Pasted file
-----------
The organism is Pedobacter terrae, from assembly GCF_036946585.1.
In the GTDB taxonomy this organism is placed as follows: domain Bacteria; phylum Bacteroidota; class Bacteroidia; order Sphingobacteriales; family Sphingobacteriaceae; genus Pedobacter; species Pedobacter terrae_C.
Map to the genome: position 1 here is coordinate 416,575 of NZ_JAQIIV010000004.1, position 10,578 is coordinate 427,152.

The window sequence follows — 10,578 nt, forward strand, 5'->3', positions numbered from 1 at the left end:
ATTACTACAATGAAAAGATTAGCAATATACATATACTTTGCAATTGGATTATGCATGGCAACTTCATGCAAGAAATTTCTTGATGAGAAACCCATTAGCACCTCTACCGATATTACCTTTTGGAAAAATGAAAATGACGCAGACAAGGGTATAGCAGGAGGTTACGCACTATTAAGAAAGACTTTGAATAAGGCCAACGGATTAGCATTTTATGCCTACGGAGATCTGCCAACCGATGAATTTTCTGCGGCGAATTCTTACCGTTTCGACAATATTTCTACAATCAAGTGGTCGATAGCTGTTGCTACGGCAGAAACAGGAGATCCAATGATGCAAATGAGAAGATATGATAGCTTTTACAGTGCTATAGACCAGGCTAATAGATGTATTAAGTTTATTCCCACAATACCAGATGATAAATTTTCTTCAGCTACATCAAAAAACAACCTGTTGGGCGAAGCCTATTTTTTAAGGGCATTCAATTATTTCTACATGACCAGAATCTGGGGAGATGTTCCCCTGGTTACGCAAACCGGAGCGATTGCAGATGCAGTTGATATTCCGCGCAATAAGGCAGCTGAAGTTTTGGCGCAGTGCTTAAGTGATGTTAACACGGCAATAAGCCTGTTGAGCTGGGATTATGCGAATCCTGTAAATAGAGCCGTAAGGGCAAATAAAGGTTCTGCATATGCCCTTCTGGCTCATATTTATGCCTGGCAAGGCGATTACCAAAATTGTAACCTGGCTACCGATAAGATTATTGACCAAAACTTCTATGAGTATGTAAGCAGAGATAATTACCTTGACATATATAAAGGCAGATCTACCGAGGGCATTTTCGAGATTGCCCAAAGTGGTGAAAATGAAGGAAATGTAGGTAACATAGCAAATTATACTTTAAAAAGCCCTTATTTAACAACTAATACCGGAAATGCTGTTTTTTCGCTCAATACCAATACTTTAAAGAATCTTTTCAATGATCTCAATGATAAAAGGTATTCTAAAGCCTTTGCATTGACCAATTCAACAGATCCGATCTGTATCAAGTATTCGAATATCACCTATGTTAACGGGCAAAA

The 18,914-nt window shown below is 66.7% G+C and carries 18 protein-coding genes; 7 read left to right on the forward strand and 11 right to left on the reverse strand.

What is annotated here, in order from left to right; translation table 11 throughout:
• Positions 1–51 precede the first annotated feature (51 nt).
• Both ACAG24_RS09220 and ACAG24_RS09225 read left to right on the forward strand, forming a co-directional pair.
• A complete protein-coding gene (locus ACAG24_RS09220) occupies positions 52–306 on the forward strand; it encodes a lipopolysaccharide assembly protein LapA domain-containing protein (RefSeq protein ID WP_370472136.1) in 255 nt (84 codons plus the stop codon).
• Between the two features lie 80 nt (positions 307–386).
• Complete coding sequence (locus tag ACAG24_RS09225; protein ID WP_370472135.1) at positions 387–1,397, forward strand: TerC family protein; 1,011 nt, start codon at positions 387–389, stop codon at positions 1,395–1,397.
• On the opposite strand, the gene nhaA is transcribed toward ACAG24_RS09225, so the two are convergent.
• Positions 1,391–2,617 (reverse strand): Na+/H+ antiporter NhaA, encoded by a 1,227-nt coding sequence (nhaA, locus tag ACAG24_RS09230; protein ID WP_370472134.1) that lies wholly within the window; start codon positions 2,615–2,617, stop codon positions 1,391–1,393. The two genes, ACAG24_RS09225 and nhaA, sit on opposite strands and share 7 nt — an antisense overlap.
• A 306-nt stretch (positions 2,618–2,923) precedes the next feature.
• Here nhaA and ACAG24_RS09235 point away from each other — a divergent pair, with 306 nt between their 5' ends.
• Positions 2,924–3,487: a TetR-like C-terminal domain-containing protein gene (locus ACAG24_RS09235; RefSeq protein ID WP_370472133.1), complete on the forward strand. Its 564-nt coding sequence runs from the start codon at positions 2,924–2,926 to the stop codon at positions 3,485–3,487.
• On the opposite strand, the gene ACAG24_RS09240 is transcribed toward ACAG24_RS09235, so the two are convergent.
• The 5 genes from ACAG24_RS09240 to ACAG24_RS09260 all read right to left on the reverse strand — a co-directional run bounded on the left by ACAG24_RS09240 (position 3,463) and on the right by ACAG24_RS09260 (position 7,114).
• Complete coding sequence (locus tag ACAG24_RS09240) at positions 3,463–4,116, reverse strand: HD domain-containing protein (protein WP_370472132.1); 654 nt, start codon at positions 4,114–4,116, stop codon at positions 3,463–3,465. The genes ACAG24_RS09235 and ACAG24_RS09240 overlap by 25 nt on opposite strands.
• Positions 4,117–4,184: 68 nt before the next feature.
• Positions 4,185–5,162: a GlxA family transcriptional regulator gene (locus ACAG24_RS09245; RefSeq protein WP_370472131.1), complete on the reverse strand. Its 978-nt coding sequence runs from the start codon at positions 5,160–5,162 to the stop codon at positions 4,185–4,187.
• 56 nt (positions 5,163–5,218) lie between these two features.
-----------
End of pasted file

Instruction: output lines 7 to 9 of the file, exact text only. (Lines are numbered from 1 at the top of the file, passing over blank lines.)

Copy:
What is annotated here, in order from left to right; translation table 11 throughout:
• Positions 1–51 precede the first annotated feature (51 nt).
• Both ACAG24_RS09220 and ACAG24_RS09225 read left to right on the forward strand, forming a co-directional pair.